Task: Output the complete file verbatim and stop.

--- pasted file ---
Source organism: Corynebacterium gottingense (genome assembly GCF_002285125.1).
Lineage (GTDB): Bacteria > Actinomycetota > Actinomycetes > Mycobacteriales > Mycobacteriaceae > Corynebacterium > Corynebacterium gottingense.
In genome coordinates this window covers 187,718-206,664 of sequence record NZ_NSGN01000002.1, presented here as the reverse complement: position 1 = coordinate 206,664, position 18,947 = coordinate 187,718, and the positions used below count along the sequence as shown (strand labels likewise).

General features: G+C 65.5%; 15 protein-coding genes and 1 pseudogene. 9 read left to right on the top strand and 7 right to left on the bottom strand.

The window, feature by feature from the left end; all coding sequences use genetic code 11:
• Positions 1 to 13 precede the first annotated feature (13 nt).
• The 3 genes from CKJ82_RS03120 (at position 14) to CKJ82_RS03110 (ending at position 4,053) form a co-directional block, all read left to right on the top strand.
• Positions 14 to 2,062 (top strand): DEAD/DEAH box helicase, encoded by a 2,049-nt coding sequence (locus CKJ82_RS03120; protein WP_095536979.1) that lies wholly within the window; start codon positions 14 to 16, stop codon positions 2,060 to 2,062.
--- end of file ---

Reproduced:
Source organism: Corynebacterium gottingense (genome assembly GCF_002285125.1).
Lineage (GTDB): Bacteria > Actinomycetota > Actinomycetes > Mycobacteriales > Mycobacteriaceae > Corynebacterium > Corynebacterium gottingense.
In genome coordinates this window covers 187,718-206,664 of sequence record NZ_NSGN01000002.1, presented here as the reverse complement: position 1 = coordinate 206,664, position 18,947 = coordinate 187,718, and the positions used below count along the sequence as shown (strand labels likewise).

General features: G+C 65.5%; 15 protein-coding genes and 1 pseudogene. 9 read left to right on the top strand and 7 right to left on the bottom strand.

The window, feature by feature from the left end; all coding sequences use genetic code 11:
• Positions 1 to 13 precede the first annotated feature (13 nt).
• The 3 genes from CKJ82_RS03120 (at position 14) to CKJ82_RS03110 (ending at position 4,053) form a co-directional block, all read left to right on the top strand.
• Positions 14 to 2,062 (top strand): DEAD/DEAH box helicase, encoded by a 2,049-nt coding sequence (locus CKJ82_RS03120; protein WP_095536979.1) that lies wholly within the window; start codon positions 14 to 16, stop codon positions 2,060 to 2,062.